The human hepatocellular carcinoma cell line C3A was obtained from ATCC (ATCC® CRL-10741). C3A cells were inoculated into 25 cm2 flasks after thawing and cultured in DMEM containing FBS (100 mL/L) and penicillin-streptomycin (100 U/mL) under 50 mL/L CO2 at 37 °C. The medium was changed every two days. Once the cells reached confluence, they were harvested using 2.5 g/L trypsin-EDTA, followed by the addition of fresh culture medium to create a new single-cell suspension for further incubation. The concentration of FBS was gradually reduced from 100 mL/L to 50 mL/L, then to 20 mL/L, and finally to 10 mL/L. After stable growth was achieved in DMEM containing 10 mL/L FBS, the cells were cultured in the corresponding medium for each group.

Live/dead fluorescence microscopy assay

Cell attachment after inoculation was evaluated by fluorescence microscopy using a Live/Dead kit. This method allows the simultaneous detection of both live and dead cells with calcein acetoxymethyl (calcein AM) and propidium iodide (PI) dyes. Calcein AM is a nonfluorescent and permeable reagent, which is converted by intracellular esterases to the intensely green fluorescent calcein. Propidium iodide enters dead cells through damaged membranes and produces a bright red fluorescence when bound to nucleic acids.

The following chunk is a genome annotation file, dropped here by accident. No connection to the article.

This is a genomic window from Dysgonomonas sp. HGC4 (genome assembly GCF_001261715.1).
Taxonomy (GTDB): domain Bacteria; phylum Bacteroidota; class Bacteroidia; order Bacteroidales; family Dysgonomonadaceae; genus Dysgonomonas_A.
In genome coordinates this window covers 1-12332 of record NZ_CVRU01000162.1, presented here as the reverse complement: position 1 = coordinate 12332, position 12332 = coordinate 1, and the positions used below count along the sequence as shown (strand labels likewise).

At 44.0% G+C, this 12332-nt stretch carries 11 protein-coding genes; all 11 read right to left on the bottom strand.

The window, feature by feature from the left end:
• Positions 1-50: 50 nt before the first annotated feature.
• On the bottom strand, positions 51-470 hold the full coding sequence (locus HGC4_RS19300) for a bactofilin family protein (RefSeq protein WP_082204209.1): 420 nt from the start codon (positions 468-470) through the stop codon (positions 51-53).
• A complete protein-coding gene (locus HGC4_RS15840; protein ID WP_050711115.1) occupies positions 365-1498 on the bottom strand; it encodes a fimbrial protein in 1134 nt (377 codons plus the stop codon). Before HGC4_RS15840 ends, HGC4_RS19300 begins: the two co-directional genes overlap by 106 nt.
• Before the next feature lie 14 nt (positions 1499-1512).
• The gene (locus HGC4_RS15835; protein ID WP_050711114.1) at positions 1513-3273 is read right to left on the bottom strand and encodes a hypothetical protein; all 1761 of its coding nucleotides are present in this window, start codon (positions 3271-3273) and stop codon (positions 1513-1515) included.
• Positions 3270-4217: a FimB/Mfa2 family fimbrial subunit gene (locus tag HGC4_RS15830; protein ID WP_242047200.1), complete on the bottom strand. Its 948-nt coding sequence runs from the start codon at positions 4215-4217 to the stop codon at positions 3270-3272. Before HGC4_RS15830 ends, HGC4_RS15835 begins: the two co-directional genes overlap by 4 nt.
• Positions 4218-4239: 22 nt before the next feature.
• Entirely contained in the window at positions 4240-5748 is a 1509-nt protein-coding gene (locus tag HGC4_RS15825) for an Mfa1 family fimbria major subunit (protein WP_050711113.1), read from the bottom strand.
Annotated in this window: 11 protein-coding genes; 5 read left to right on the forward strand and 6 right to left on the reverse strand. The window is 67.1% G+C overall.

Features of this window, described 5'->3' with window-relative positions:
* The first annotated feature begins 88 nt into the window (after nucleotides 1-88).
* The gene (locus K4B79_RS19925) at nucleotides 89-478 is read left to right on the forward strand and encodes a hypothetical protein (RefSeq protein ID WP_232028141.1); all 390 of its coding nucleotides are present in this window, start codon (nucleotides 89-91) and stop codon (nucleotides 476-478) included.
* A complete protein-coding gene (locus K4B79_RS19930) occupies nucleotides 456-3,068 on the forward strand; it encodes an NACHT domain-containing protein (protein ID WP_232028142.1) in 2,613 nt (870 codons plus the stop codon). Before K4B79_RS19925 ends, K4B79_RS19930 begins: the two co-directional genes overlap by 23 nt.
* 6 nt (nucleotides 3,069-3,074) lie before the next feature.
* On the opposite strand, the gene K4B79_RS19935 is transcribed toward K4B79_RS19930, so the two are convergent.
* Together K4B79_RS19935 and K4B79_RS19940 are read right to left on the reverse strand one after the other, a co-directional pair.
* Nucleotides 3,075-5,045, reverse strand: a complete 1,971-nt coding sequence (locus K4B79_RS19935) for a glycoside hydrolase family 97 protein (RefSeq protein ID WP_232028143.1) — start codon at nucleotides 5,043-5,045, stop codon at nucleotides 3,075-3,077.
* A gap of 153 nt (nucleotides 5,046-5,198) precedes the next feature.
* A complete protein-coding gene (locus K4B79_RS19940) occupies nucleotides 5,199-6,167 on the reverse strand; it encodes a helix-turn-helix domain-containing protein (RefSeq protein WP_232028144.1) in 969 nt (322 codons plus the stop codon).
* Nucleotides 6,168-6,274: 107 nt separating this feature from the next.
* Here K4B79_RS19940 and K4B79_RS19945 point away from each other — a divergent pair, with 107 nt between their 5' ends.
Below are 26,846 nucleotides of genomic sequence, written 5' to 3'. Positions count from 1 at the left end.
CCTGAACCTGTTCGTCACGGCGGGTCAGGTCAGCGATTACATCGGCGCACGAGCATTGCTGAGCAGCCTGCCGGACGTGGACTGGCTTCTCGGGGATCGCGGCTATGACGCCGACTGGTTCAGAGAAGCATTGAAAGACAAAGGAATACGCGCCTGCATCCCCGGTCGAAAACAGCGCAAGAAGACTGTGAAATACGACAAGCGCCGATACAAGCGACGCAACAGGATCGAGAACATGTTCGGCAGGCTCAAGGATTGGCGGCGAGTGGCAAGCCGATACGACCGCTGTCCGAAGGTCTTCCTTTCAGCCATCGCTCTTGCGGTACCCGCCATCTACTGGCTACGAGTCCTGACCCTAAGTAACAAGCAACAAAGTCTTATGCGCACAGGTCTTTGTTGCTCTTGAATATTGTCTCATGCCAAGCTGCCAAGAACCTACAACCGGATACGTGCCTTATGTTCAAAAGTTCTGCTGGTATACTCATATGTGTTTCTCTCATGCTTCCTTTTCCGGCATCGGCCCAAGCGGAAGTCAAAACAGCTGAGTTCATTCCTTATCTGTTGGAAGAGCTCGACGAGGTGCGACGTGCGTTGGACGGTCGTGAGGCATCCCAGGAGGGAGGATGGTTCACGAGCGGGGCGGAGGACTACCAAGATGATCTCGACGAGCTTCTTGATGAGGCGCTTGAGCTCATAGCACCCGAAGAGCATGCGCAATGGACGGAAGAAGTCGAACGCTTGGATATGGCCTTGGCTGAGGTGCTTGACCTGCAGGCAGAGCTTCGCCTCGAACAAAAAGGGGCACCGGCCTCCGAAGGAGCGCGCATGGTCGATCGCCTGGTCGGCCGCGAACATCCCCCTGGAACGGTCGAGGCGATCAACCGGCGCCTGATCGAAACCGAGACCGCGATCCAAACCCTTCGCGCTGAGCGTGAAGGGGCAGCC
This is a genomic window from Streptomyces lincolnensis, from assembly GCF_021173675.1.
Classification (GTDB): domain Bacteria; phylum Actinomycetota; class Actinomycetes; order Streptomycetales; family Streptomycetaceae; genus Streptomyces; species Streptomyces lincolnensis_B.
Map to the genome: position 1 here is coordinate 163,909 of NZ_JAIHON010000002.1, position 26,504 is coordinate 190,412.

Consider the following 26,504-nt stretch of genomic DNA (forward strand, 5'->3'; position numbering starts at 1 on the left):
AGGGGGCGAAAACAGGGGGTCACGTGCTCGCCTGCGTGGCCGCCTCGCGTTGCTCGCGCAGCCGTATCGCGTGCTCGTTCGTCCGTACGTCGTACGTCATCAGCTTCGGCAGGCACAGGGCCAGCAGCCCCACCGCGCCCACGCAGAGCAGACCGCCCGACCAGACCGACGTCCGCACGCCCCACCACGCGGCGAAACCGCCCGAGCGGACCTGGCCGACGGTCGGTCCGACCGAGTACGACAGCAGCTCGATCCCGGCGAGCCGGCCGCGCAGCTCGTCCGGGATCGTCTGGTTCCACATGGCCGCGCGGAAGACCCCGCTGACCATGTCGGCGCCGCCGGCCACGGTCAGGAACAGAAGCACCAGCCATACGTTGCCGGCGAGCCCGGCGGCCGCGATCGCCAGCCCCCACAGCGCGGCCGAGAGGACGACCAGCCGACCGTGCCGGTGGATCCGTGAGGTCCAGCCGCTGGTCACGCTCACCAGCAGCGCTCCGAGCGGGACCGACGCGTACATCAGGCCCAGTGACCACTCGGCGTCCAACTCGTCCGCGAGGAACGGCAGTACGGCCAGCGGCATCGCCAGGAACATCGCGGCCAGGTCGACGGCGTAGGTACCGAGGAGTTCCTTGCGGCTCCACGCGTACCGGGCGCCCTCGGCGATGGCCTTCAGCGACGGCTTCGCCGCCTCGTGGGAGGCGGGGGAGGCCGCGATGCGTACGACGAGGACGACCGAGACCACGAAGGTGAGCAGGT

The cells were inoculated into 24-well plates at a density of 1 × 105 cells/well, and then cultured in the respective medium. Twenty-four hours later, the medium was discarded, and the cells were washed three times with PBS and incubated with calcein AM and PI under 50 mL/L CO2 at 37 °C for 15 min. The morphology and quantity of the cells were observed using a fluorescence microscope at the wavelengths of 490 nm and 545 nm, respectively. The number of live cells in each photo was counted using the ImageJ software.

Cell growth curves

Cell growth was investigated every 24 h for seven days. Briefly, the cells were inoculated into 12-well plates at a density of 1 × 105 cells/well, and cultured in the respective medium under 50 mL/L CO2 at 37 °C. Every 24 h, the medium was changed, and the cells in each group were counted using a phase-contrast microscope in triplicate.

Cell viability and proliferation assessment